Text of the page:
Unless the House of Representatives takes action before January 1, 2013, taxes will go up on 114 million middle-class families. Nearly everyone in Washington agrees that's a bad idea. That's why President Obama is calling for -- and the Senate has already passed -- legislation that will keep the middle class from paying thousands of extra dollars next year.
Republicans in the House of Representatives, however, are refusing to extend middle-class tax cuts without also giving massive tax cuts to the wealthiest 2 percent of Americans. In fact, House Republicans have proposed their own tax plan that would actually raise taxes on 25 million families making less than $250,000, while giving families making more than $1 million an average tax cut of $160,000 next year.
We've put together an infographic to help you understand some of the details behind the tax cut extension President Obama is asking Congress to pass, and how it differs with the House Republican proposal. Check it out, and if you agree with President Obama that extending middle-class tax cuts is the right thing to do, share it on your social networks and pass it on to your friends and family.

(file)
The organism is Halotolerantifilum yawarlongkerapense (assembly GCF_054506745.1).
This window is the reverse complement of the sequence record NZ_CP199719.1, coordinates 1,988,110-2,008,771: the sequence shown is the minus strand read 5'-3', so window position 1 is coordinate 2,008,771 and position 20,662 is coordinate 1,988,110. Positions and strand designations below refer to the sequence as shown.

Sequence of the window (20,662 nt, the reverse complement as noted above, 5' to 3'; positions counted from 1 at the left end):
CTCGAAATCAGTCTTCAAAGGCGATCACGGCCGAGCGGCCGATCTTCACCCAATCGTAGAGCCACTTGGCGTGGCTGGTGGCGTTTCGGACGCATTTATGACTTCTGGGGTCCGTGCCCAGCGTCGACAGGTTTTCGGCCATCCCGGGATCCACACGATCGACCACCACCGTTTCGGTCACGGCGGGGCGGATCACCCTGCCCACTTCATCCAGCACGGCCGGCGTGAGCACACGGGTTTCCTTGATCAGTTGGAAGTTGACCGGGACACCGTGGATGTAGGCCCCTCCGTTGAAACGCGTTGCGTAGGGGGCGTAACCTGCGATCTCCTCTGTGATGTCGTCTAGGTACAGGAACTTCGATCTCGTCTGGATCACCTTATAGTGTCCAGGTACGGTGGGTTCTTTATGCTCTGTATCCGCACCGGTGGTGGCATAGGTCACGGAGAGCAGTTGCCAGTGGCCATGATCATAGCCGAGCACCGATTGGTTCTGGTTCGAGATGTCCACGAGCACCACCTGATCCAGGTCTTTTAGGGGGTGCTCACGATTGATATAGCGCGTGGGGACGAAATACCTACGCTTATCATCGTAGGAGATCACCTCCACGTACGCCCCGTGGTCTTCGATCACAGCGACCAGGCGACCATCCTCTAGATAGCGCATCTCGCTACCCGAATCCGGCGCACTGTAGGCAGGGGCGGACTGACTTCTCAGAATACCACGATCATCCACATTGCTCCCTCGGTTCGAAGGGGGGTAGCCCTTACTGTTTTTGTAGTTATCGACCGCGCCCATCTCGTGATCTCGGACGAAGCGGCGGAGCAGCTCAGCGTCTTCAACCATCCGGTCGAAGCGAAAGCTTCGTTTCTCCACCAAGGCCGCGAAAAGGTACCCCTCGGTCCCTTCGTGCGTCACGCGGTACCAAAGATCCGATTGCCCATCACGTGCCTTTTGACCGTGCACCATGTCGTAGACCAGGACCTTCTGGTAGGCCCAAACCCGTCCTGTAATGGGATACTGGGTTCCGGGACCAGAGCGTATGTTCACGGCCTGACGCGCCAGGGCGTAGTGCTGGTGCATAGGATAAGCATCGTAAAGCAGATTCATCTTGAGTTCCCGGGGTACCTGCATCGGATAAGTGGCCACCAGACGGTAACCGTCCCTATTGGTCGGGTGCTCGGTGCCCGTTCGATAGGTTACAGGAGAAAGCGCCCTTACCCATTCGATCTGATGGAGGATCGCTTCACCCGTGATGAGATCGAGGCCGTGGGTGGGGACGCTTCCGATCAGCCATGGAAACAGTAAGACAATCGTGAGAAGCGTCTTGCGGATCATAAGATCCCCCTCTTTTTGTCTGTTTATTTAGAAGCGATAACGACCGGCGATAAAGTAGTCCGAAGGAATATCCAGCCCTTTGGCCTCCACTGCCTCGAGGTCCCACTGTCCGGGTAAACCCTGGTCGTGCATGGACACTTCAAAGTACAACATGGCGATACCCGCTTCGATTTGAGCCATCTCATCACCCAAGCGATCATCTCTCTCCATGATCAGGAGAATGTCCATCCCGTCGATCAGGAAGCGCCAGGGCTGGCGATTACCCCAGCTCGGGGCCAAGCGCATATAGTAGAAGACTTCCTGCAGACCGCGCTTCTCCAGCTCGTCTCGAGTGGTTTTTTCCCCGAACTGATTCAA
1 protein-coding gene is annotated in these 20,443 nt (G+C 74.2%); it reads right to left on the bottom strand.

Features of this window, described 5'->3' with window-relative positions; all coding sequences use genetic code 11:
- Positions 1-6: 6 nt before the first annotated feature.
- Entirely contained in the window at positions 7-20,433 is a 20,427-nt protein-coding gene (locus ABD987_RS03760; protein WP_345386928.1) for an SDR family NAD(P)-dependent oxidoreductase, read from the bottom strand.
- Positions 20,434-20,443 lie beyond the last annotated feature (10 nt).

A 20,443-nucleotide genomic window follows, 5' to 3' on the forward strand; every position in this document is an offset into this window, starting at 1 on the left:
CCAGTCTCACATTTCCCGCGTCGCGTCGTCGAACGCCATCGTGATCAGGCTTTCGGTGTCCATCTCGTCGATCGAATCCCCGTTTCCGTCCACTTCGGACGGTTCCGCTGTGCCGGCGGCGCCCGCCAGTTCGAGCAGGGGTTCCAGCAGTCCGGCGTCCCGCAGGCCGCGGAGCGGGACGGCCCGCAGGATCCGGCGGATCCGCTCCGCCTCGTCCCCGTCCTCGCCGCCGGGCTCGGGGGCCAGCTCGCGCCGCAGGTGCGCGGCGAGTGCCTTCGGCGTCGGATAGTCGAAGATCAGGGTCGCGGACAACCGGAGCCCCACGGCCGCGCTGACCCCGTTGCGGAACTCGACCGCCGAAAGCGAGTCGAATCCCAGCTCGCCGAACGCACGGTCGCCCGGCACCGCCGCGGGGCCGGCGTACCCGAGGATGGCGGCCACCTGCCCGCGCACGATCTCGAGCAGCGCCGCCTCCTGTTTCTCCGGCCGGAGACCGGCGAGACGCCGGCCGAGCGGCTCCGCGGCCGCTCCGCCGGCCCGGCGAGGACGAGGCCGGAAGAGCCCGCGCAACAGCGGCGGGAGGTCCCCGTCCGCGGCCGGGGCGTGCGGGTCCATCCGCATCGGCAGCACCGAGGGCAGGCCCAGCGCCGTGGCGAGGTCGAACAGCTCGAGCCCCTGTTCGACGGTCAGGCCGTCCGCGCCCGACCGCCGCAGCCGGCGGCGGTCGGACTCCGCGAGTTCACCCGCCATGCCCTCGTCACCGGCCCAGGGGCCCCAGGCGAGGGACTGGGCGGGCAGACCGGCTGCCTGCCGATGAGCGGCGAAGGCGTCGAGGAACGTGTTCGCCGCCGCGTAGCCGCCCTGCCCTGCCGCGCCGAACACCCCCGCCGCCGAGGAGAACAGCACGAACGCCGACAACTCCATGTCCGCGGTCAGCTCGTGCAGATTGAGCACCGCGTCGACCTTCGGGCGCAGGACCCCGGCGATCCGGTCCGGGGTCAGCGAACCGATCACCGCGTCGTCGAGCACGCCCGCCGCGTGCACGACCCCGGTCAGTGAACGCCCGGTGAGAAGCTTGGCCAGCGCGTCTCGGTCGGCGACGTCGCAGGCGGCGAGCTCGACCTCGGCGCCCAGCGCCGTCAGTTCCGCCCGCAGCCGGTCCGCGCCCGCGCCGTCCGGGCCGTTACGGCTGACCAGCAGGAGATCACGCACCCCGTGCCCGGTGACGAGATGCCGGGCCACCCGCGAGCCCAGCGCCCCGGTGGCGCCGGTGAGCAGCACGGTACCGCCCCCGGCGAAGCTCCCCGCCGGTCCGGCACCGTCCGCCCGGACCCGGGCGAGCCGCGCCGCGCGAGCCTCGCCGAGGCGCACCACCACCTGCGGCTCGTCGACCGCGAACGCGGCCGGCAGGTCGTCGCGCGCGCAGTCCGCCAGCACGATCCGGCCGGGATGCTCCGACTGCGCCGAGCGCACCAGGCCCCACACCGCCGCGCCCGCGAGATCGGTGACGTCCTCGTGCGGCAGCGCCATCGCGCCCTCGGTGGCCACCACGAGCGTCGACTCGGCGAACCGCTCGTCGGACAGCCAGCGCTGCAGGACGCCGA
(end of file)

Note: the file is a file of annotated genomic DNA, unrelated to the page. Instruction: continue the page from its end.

Sep 11, '12
by azhiker96, BSN
The House did vote to extend the tax cuts for middle class Americans. It just did not exclude the upper income bracket where the President would raise taxes. Of course the Senate and President rejected the House measure.
It's interesting that the White House estimates extending the cuts for the wealthy will add $1.16 trillion to deficits over 10 years but neglects to mention the $3.3 trillion added by the portion of the Bush tax cuts he favors.
As a middle class American who has children and grandchildren I favor allowing all the Bush tax cuts to expire and return to the tax structure under Clinton. An even better and fairer option would be to pass the FairTax but I doubt that will happen.
Bloomberg put together a graphic that separates out the exact proposals. I find that's clearer than the White House graphic.
Last edit by azhiker96 on Sep 11, '12